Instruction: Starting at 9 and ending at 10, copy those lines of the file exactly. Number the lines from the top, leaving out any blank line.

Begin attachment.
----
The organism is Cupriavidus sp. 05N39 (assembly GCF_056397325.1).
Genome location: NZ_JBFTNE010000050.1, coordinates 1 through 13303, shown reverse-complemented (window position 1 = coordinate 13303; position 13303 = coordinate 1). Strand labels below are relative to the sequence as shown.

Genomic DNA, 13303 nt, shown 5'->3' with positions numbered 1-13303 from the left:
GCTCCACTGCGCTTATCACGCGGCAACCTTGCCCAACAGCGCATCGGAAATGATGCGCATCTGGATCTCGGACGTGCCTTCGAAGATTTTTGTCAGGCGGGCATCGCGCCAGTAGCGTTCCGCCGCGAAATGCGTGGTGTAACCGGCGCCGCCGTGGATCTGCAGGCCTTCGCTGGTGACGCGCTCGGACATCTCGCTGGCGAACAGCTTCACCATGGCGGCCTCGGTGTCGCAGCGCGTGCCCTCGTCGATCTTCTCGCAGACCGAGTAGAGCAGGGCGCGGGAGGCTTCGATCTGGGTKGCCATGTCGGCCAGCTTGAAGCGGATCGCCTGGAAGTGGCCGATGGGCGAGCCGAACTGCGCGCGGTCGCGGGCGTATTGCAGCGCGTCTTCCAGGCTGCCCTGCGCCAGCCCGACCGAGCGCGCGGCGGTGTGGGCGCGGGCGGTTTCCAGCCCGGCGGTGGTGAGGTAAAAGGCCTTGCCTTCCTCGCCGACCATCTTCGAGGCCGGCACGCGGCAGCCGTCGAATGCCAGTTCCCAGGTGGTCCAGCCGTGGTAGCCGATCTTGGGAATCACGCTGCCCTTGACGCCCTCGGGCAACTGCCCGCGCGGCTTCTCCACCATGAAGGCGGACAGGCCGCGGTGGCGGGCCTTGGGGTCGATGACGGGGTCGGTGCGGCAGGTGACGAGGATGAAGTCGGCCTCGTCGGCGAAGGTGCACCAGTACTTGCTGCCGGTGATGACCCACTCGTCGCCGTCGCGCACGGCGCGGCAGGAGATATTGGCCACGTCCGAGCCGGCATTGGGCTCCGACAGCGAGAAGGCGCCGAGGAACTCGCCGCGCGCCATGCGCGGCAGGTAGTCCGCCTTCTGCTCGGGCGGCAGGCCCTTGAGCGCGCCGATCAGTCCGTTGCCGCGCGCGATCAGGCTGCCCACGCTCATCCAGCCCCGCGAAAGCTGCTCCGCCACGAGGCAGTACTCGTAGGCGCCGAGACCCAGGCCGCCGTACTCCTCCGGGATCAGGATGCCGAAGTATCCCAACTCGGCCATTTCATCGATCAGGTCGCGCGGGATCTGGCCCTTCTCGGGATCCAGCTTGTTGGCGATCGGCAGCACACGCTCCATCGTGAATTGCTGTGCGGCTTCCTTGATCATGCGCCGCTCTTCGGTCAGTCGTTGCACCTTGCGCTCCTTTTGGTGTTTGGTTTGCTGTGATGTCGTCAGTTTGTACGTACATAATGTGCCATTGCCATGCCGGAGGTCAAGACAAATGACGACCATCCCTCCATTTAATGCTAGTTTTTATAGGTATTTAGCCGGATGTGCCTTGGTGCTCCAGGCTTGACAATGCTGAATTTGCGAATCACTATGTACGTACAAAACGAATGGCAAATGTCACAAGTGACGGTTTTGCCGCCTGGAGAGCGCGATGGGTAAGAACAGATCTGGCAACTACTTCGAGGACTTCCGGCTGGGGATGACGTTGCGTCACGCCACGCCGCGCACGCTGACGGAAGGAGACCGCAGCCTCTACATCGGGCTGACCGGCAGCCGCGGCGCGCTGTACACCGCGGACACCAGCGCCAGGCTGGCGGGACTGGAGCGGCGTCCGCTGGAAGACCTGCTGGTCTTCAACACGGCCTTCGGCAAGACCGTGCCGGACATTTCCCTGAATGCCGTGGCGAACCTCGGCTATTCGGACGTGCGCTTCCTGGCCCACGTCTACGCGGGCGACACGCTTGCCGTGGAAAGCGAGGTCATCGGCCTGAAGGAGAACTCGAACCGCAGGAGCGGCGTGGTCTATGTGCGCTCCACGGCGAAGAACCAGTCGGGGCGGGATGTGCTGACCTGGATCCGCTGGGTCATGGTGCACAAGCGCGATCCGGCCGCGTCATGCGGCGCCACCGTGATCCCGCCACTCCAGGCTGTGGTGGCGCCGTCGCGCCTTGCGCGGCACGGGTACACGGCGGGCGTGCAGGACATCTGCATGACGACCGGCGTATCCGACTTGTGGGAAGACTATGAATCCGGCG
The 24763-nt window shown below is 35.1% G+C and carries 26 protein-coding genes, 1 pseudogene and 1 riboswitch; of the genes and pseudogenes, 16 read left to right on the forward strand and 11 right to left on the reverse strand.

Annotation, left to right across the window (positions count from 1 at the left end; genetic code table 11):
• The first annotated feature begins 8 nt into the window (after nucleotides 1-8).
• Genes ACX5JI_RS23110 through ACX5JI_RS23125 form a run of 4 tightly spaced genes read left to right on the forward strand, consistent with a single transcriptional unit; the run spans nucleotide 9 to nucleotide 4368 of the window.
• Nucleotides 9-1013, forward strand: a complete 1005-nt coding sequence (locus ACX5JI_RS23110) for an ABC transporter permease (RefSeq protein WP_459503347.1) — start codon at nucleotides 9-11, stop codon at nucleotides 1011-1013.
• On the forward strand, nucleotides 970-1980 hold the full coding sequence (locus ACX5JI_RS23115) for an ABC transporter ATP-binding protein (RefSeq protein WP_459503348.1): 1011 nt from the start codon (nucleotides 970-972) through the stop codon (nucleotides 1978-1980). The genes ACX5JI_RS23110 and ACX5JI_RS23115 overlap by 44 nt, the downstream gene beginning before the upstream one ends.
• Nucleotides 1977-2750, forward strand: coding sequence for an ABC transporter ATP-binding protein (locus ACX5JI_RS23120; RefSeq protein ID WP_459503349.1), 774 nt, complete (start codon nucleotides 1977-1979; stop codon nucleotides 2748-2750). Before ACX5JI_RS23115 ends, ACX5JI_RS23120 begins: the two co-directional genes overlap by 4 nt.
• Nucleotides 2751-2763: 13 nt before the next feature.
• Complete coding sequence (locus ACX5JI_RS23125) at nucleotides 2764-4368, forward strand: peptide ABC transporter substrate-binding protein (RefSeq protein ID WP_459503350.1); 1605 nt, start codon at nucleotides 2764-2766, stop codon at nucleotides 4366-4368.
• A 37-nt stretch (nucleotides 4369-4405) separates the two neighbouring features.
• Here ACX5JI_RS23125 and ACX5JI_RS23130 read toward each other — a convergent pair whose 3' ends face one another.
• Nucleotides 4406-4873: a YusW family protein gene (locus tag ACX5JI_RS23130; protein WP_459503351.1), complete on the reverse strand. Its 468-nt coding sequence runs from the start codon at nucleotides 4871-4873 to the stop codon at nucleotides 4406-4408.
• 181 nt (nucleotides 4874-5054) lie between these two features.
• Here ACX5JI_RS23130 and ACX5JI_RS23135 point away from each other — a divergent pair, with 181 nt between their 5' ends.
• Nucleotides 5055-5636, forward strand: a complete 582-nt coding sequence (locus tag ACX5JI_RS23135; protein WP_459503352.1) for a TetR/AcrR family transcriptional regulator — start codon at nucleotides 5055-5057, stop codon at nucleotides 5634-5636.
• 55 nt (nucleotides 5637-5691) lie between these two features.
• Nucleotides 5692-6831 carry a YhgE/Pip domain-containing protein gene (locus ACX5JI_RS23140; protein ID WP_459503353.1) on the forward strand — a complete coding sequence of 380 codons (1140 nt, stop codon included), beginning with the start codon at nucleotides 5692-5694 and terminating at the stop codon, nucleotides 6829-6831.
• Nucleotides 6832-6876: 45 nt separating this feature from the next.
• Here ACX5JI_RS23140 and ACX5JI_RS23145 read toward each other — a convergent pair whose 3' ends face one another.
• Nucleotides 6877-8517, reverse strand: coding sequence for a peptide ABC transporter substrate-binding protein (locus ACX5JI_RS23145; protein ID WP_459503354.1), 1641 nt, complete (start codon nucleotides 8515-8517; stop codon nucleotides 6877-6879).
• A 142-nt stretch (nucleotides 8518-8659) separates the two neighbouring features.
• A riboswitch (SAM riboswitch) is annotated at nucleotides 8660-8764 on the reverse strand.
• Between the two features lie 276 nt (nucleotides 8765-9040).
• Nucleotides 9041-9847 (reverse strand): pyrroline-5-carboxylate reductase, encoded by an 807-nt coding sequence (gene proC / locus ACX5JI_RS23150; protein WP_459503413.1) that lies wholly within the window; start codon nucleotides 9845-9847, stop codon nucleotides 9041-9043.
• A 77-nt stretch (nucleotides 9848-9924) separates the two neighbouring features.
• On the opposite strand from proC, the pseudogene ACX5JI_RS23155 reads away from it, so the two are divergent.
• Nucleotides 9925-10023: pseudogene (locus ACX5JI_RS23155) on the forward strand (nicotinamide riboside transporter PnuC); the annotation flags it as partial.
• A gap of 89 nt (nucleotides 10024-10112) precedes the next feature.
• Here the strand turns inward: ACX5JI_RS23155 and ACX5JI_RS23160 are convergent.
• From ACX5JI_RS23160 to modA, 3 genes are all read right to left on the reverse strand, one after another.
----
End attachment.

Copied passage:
• Nucleotides 9-1013, forward strand: a complete 1005-nt coding sequence (locus ACX5JI_RS23110) for an ABC transporter permease (RefSeq protein WP_459503347.1) — start codon at nucleotides 9-11, stop codon at nucleotides 1011-1013.
• On the forward strand, nucleotides 970-1980 hold the full coding sequence (locus ACX5JI_RS23115) for an ABC transporter ATP-binding protein (RefSeq protein WP_459503348.1): 1011 nt from the start codon (nucleotides 970-972) through the stop codon (nucleotides 1978-1980). The genes ACX5JI_RS23110 and ACX5JI_RS23115 overlap by 44 nt, the downstream gene beginning before the upstream one ends.